Like one of my direct reports is based in Chicago. She’s like semi-local but remote. And generally I would say we are all spread, the leadership team of this company is spread between this office, the Chicago office, the San Francisco office and then people having to travel for all sorts of reasons. And so most of our meetings are also fairly distributed. So I think us modeling the behavior makes it more credible when we also tell other people to do the same.

Matt: You literally wrote a book about distributed work and engineering teams.

Stephane: Mhm.

Matt: Tell me what you learned about different types of teams working together in a distributed fashion.

Stephane: So I wrote this book many years ago. Thank you for reminding me, I had totally forgotten about it. But I wrote it —

Matt: Oh [laughs] it was — part of my prep was checkin’ it out.

Stephane: Thank you. But I wrote it at a time when we had switched from doing traditional waterfall type of development, which was still big in the early 2000s, to doing agile. And as part of the transition we had said “Hey, even though most of us have done some form of agile development at some previous company before, [there are] a lot of people that haven’t gotten the training and we should hire trainers from the outside.”

So we interviewed a bunch of consultants that were doing agile training and all of them told us you can’t do agile and be distributed. Agile means physically co-located. And I was like, “Well that’s bullshit.” [laughter] I don’t think that’s true at all. Like, I think there is absolutely no reason why that’s the case, but clearly you are not qualified to [be] training us on this because you don’t believe it can be done.

And so we decided to start essentially documenting how we thought agile should be done in a distributed environment and then we practiced it for a while and then I ended up documenting it for other people because, frankly, I was talking to all of these startup founders and they were asking me how do you guys operate an engineering team at scale in a distributed way. And I just thought okay well this is — rather than me repeating myself a hundred times, let’s just write it down and describe how it works once and for all.

Matt: Cool. Tell me a bit about your exec team and the org structure of Upwork.

Stephane: Yeah, I think we are organized I would say in a relatively traditional way for a tech company. It’s very functional. And so there is somebody who runs marketing, somebody who runs engineering, somebody who runs product, somebody who runs legal, HR, finance, sales and operations, and they all report to me directly, and then they each have team members, some of whom are employees, some of them are freelancers, some are remote, some are local, and it’s organized that way.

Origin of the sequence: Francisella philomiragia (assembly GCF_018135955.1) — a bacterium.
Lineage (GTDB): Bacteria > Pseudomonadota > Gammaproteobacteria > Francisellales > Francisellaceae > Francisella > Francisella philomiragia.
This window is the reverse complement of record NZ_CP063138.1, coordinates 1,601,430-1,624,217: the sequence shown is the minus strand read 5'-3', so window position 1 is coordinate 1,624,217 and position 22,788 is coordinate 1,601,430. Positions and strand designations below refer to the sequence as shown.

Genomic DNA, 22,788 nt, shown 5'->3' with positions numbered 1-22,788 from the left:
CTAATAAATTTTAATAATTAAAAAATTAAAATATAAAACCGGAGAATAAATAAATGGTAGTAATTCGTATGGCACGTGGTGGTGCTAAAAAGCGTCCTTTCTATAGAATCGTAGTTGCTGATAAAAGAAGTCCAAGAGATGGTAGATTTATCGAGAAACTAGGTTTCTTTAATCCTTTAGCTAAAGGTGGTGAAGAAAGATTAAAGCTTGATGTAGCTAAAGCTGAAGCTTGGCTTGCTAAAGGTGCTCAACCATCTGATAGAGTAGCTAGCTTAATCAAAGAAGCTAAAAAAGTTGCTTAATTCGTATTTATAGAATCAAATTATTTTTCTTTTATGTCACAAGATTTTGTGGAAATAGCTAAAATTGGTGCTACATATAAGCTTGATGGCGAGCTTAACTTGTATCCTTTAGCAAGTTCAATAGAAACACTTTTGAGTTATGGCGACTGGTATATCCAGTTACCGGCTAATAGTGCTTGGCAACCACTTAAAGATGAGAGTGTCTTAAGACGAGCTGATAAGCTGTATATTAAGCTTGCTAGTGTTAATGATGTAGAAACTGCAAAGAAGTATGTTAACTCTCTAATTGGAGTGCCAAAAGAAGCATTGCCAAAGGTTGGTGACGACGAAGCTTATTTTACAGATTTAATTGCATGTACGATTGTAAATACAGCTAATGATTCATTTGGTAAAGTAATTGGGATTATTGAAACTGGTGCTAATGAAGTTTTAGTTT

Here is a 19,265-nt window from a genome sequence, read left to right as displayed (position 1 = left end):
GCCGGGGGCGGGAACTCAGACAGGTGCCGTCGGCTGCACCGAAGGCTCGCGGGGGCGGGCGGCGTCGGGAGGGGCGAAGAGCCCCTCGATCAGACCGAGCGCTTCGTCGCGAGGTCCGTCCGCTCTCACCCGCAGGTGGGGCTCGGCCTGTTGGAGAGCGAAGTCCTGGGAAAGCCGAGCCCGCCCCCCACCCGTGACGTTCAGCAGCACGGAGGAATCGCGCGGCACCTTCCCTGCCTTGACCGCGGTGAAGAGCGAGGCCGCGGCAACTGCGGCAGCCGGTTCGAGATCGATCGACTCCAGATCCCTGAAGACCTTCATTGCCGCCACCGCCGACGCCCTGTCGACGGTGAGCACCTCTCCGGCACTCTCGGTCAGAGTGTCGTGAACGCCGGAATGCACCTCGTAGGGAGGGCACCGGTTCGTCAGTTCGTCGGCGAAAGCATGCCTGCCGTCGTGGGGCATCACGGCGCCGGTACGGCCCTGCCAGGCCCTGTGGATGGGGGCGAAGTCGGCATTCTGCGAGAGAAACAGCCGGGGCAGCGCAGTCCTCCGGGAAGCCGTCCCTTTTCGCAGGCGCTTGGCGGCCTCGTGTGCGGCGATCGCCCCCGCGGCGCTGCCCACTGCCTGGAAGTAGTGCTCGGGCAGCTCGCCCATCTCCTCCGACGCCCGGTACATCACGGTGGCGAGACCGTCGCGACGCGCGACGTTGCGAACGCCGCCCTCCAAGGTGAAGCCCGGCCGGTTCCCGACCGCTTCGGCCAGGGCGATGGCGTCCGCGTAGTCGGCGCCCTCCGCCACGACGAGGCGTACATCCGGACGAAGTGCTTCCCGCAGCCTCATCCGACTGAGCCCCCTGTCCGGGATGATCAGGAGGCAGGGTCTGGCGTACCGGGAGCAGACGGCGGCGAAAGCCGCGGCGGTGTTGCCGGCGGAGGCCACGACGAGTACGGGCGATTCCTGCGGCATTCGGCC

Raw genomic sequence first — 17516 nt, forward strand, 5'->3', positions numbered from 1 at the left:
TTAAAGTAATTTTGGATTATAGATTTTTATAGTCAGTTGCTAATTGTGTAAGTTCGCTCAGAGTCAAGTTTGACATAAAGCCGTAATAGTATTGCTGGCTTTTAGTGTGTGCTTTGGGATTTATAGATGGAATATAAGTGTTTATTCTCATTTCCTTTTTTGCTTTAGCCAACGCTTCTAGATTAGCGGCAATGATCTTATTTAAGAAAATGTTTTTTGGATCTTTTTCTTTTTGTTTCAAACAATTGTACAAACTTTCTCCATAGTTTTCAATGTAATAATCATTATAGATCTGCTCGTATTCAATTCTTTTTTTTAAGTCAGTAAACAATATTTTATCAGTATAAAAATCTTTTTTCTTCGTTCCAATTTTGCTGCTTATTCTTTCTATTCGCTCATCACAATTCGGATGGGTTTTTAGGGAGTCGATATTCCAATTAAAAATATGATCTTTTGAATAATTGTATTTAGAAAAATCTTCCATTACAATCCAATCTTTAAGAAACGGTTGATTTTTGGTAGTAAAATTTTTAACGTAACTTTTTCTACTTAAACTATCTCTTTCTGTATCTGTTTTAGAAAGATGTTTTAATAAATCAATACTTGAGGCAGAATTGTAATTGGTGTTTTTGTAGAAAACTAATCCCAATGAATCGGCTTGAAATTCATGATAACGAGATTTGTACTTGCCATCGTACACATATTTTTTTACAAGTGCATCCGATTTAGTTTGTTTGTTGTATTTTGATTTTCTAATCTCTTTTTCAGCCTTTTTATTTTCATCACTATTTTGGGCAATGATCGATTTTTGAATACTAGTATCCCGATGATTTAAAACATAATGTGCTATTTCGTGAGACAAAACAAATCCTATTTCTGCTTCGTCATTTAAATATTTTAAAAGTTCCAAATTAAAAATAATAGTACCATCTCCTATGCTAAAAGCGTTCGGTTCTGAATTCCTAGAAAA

I would say there is one specific part of our organization that — you and I had this discussion a little bit earlier, off the mic. We also do a lot of managed services for our clients. So we have clients where we deliver the work for them. And of course we, with a quote, [have] freelancers. And so we have freelancers that are on Upwork that work for Upwork. We have freelancers on Upwork that work for a client but essentially for Upwork who then subcontract it to the freelancers. And then of course we have hundreds of thousands of freelancers that work directly with the client.

So there’s an interesting continuum of — when you say who works for whom, it’s almost, like, not so super clear. You know what I was telling you earlier, like, we have enterprise clients who regularly ask us, like, can you please do this for us? And I’m like, sure, “we,” quote/unquote, will do it for you but the “we” is a freelancer.

And so whether the freelancer works for us and we pay for them, or they work for us but we cross charge them to the client, or they work for the client who hired them and pays them directly, these things are almost very fuzzy, if you will. Like, ultimately it’s human [beings] that do work for a specific company through an agreed-upon engagement in a remote way and it’s very fluid how this happens.

Matt: That is pretty fluid. What would be a typical day for you? One on ones, direct reports, meetings?

Stephane: I would say I wish they were perfectly structured and very typical. I would say I spend as much time as I can with customers. Because we try to be a very customer driven company. So I talk with freelancers, I speak with agencies, I speak with our enterprise customers, we do dinners with customers, all that stuff. Then I have weekly one-on-ones with all of my direct reports. We have regular, I would say, updates on some of the key initiatives, like just before this I was chatting with our legal team about a potential new thing that we’re going to offer to our enterprise customers that they need to finalize.

And then, you know, increasingly I also spend time with investors. And that’s the pluses and the minuses of being a public company is that we used to have a very stable base of investors historically as a private company and now that our stock is open for the public I run a second marketplace, which is in addition to running the Upwork marketplace, I run the marketplace for the Upwork stock. And so there is also supply and demand. The more I can get demand for the stock, the more the price is going to go up.

Matt: What is the biggest misconception of those public investors that they have about Upwork?

Stephane: Oh, misconceptions about Upwork? I think we have tried really hard to make sure they don’t have misconceptions about us. Yeah, I’m not sure. I would say the biggest misconception in our world in general is this idea that work needs to be done on site, but I wouldn’t say it’s with investors. I think it’s…